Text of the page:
April 16, 2013 § Leave a comment
This week I visited the Media Resources Center. I was able to locate a film entitled American Chinatown, which is a documentary about the town of Locke, California. The blurb on oskicat says the following:
Focuses on the last rural Chinatown in the United States, Locke, Calif., and on its farmhand inhabitants from Southern China. Documents the struggle between preservationists and developers to make the community a living historical landmark. Employs interviews, cinema verité, and montage of still photographs.
Sounds like it should be about perfect for my research. I haven’t had the chance to watch the film yet. It showed in oskicat as being available, but when I got to the media resources center, it was out for duplication to DVD. Fortunately they had a copy at the NRLF, so now I just need to wait a couple of days for another copy to be delivered to check it out. I’m really looking forward to it.
April 9, 2013 § Leave a comment
This week was a bit frustrating for me. The Bancroft has a huge collection of visual resources pertaining to the Chinese-American experience in California, but I still was unable to find anything from the specific geographic area I’m studying. Despite being the only rural Chinatown in existence since at least the 1970s, there just aren’t any photographs of it. Modern photographs are pretty easy to come by, but there just doesn’t seem to be a lot of historical stuff much older than around 1974 or so. After spending hours trying to wrangle images from the OAC, I decided to turn my attention the Earth Sciences and Map Library instead. Here I was able to find some maps which at least documented the area from the 1960’s. One map in particular was a “vacation destination” kind of tourist map with things like fishing holes, or roadside diners and hotels listed throughout the Sacramento delta. Interestingly, though the town of Locke has become a bit of a tourist attraction today, the town wasn’t really highlighted at all. It was basically shown as a section of nearby Walnut Grove. It’s interesting that even as late as the 1960’s it wasn’t really common knowledge how rare and unusual Locke was, or at least it wasn’t a destination worth visiting as a tourist with so many greasy spoons, boat rental shops, or camper parks competing for your attention. My search for visual resources didn’t exactly end in a treasure trove, but it was an interesting journey. Hopefully I can just create some maps of my own. Now I just need to find huge amounts of detailed census data… Hmmm.
April 1, 2013 § Leave a comment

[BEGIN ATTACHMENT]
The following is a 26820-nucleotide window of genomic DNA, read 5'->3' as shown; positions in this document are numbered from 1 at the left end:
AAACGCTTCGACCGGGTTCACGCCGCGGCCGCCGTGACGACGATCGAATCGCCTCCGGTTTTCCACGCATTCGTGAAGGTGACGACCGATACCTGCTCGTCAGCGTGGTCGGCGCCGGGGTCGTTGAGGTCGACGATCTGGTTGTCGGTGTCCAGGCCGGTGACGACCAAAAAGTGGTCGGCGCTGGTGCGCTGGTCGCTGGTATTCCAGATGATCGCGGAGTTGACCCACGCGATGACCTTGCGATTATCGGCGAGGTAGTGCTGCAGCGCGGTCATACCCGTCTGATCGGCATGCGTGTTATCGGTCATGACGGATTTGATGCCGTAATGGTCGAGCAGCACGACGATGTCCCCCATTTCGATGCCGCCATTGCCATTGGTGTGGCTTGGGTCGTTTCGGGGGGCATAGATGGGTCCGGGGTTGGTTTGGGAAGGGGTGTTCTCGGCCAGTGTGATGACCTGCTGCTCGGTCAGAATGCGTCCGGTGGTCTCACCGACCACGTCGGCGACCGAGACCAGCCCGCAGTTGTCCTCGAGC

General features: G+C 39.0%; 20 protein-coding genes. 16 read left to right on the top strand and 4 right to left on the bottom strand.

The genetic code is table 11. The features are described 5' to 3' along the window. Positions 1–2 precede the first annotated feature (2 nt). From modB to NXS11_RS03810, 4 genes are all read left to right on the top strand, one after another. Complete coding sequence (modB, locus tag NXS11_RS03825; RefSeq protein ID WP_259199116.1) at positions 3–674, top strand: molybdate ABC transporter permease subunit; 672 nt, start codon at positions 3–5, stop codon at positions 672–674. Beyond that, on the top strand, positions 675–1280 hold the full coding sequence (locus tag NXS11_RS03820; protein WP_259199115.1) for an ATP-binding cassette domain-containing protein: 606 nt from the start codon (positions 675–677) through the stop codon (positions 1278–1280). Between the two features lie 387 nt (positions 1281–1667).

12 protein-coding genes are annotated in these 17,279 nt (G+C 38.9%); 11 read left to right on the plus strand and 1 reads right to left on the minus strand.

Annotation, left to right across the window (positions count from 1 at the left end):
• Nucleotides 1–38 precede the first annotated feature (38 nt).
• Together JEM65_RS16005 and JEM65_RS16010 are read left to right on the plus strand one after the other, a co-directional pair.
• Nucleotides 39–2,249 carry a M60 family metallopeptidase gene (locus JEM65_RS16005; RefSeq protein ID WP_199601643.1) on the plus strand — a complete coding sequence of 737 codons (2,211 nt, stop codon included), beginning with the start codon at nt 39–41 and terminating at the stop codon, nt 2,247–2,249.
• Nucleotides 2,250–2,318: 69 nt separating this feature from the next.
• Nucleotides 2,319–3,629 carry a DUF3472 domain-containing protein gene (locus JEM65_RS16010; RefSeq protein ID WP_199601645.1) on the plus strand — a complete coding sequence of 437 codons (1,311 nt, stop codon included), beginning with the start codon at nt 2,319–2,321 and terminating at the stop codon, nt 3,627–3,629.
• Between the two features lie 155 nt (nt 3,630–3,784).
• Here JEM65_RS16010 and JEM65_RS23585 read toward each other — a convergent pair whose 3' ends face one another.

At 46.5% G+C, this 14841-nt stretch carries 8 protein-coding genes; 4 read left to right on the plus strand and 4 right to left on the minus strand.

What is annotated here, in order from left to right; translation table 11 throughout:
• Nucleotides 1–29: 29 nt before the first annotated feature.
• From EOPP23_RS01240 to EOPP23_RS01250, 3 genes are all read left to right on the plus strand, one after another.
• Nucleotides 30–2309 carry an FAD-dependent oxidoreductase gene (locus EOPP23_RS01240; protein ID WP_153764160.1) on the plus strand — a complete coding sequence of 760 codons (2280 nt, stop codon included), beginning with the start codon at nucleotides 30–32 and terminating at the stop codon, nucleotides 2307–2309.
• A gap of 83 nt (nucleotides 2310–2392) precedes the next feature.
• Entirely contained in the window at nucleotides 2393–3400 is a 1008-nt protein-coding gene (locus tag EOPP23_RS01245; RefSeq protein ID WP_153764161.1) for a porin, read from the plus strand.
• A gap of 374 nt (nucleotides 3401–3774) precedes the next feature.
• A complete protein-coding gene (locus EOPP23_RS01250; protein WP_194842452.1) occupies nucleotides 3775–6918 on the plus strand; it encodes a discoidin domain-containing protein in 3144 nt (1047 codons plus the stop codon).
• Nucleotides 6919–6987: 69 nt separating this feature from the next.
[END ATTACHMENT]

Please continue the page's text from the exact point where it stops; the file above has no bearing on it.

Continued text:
I spent a little time trying to refresh my memory as to what was going on in US public opinion immediately preceding World War II. It seems like Roosevelt was pretty keenly attuned to the attitudes and opinions of the public, (or at least to a certain elite and articulate portion of the public). He employed a number of different clipping services to furnish him with newspaper content, and a number of different, less-formal channels to determine where public sentiments lay. (such as having friends eavesdrop on the gossip at their cocktail parties, or randomly sampling the thousands of daily letters to the White House) The methods he used to collect data, as well as those he used to influence public opinion, could provide fodder for an interesting thesis project alone. However, getting back to your particular subject, I found these two books interesting. They deal with both FDR and public opinion surrounding the war, which given Roosevelt’s huge popularity and extreme sensitivity to public sentiment, seems appropriate. In my opinion, the two are more inextricably linked than with any prior president; he basically set the standard for public interaction and propaganda going forward. So, the two books are:
Cautious crusade [electronic resource] : Franklin D. Roosevelt, American public opinion, and the war against Nazi Germany / Steven Casey.
In this book the author looks at the connection between public opinion and policy making preceding, during, and after WWII. He specifically focuses on the propaganda campaign that Roosevelt used to sway public opinion away from isolationism. Hopefully, if not the book, at least the citations will provide a good jumping off point for further research.
Threshold of war : Franklin D. Roosevelt and American entry into World War II
The focus of this book is a little more broad since it also includes information on what was going on in Europe, but it still provides some interesting information about FDR and his struggles with garnering public support for American entry into WWII, particularly during the nine months leading up to the attack on Pearl Harbor. The focus of the book aside, it’s really accessible; it reads like a novel. I found myself wanting to continue reading despite the looming paper deadlines I have in other classes. Hopefully I haven’t cursed you with a similarly irresponsible fate.